Learn how regular exercise could be the key to caregiver health.
Posted in , Nov 2, 2018
A new study found that exercising just three times a week could help caregivers reduce stress and possibly expand their lifespan.
The study, published in Psychoneuroendocrinology, followed 68 caregivers for patients with dementia. The researchers recorded the results of those who tried to exercise for 120 minutes a week (broken into 40-minute increments per day).
At the end of six months, the participants had lowered their perceived stress and lengthened their telomeres—the caps at the end of chromosomes that contain important DNA information. Aging and disease deteriorate telomeres, which can lead to heart disease and other ailments. Scientists are just beginning to understand the importance of telomeres, but initial research shows that activities that lengthen them could be crucial for longevity.
Numerous studies have demonstrated that caregivers have higher mortality rates than non-caregivers and struggle with stress and mental health problems. One study, published in JAMA, found that caregivers had 63% higher mortality rates than a control group. The study also found that caregivers without significant stress had similar mortality rates to non-caregivers. Activities that manage stress—such as exercise—are crucial to closing this stress and mortality gap.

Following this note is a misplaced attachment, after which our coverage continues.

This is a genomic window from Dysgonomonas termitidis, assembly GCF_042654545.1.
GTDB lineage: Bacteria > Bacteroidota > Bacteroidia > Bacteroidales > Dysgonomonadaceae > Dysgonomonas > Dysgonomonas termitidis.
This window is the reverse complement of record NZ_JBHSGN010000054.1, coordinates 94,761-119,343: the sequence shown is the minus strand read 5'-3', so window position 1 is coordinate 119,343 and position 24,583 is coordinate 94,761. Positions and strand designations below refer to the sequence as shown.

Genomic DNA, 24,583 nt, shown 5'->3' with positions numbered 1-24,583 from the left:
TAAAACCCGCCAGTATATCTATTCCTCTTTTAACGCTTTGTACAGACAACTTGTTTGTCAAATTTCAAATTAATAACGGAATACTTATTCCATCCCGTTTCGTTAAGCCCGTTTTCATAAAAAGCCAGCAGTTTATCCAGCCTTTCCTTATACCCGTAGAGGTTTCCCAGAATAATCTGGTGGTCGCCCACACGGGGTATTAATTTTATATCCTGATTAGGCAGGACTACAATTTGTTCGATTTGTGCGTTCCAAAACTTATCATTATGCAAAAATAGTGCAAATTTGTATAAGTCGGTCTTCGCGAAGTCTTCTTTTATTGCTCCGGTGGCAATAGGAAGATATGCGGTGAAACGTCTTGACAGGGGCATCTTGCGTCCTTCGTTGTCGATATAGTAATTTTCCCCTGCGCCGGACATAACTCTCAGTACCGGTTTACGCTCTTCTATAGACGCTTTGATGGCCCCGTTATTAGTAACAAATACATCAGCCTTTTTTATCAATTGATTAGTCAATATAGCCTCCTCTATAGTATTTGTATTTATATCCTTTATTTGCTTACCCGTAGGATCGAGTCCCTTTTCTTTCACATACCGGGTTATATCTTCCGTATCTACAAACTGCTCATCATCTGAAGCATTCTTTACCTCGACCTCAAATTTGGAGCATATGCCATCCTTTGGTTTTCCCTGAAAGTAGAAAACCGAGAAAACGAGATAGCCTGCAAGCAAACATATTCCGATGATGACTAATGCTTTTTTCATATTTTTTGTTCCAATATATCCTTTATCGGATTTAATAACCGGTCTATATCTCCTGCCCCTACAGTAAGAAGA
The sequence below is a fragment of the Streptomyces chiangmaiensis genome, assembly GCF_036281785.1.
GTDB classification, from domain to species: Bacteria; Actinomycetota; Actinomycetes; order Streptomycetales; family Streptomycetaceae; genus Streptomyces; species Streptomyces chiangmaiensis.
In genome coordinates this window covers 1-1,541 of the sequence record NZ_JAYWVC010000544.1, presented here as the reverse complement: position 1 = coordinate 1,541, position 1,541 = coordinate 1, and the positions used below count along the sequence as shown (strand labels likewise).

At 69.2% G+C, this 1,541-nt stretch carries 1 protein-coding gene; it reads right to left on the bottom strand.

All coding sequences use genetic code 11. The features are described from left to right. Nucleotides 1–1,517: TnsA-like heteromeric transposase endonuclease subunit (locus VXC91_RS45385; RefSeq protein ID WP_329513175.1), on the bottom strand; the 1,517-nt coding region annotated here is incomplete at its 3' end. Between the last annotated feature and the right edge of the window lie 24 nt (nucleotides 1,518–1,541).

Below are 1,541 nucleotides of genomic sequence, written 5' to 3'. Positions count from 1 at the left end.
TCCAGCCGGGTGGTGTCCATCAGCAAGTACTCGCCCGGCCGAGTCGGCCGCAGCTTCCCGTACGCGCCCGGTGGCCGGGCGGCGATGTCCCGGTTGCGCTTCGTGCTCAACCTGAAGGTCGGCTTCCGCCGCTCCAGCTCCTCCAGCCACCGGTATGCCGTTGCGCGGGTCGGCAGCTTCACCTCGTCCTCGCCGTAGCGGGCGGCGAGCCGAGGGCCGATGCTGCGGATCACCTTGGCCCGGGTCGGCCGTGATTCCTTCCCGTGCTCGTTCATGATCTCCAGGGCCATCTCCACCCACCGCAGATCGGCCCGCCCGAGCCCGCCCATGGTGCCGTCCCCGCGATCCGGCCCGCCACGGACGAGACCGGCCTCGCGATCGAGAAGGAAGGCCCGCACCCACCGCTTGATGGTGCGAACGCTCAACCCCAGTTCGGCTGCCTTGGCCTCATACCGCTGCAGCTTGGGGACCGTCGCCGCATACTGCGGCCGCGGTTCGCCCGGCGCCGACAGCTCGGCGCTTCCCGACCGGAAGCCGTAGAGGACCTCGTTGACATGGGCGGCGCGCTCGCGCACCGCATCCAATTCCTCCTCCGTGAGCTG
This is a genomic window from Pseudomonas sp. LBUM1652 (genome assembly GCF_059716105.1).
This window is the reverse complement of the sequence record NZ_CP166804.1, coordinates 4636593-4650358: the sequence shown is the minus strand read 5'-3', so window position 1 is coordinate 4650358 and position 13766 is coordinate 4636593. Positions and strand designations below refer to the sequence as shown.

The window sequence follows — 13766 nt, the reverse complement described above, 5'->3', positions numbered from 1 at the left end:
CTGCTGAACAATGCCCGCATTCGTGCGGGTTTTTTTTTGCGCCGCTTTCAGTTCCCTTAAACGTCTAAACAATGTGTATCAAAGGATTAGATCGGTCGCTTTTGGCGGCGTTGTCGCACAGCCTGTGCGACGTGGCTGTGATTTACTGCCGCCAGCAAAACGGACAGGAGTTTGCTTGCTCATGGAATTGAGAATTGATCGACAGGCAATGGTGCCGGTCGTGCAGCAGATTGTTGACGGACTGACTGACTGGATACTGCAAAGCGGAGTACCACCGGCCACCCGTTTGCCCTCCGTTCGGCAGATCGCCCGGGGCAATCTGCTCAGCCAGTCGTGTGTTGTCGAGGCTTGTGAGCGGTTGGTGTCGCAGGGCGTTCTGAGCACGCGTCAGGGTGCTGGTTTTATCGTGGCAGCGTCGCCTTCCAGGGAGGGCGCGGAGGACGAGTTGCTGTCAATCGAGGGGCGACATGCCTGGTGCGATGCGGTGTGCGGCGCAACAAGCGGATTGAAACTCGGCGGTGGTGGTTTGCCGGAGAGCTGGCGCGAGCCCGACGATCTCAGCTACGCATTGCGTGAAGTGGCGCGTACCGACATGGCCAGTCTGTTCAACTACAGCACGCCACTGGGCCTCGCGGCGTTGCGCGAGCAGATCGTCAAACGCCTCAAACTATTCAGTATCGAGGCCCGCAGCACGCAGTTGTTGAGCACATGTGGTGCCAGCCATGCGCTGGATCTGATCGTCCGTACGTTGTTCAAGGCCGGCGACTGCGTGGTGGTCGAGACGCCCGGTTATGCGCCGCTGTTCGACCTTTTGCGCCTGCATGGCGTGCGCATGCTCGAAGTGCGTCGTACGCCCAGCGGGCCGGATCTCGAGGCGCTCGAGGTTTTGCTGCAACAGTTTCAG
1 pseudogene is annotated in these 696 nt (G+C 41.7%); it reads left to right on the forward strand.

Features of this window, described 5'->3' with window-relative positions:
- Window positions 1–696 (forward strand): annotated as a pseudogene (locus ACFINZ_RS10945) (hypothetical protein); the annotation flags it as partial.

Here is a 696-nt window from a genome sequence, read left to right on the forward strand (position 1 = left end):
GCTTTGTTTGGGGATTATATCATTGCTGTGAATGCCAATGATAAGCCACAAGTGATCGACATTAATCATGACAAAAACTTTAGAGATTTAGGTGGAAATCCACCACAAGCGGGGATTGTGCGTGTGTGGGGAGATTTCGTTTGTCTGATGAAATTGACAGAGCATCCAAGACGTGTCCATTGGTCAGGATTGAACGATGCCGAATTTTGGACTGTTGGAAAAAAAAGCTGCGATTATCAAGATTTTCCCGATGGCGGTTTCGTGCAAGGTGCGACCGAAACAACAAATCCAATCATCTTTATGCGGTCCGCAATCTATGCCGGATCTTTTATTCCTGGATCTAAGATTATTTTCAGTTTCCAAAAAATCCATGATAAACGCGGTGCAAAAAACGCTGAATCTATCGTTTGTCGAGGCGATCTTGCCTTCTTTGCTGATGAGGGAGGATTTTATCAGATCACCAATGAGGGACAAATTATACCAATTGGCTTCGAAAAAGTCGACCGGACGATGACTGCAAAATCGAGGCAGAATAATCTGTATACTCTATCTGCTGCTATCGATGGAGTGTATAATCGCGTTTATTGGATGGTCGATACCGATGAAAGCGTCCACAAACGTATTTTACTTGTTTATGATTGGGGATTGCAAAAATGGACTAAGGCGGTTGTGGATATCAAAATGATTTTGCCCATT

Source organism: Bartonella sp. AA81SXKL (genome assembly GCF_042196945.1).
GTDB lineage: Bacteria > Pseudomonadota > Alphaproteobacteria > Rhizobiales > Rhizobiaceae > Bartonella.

"What caregivers need is support for healthy behaviours, because that is one of the first things to drop when you become a family caregiver," Eli Puterman, a professor in the University of British Columbia's school of kinesiology and lead author of the study, told Science Daily. "The time to take care of yourself just goes out the window."
With approximately 43.5 million caregivers in the U.S., caregiver health is a national issue.
The good news is that this research shows extensive, rigorous exercise is not necessary for caregiver health. All that’s needed is consistent movement at least three times a week.
How are you working exercise into your caregiving routine?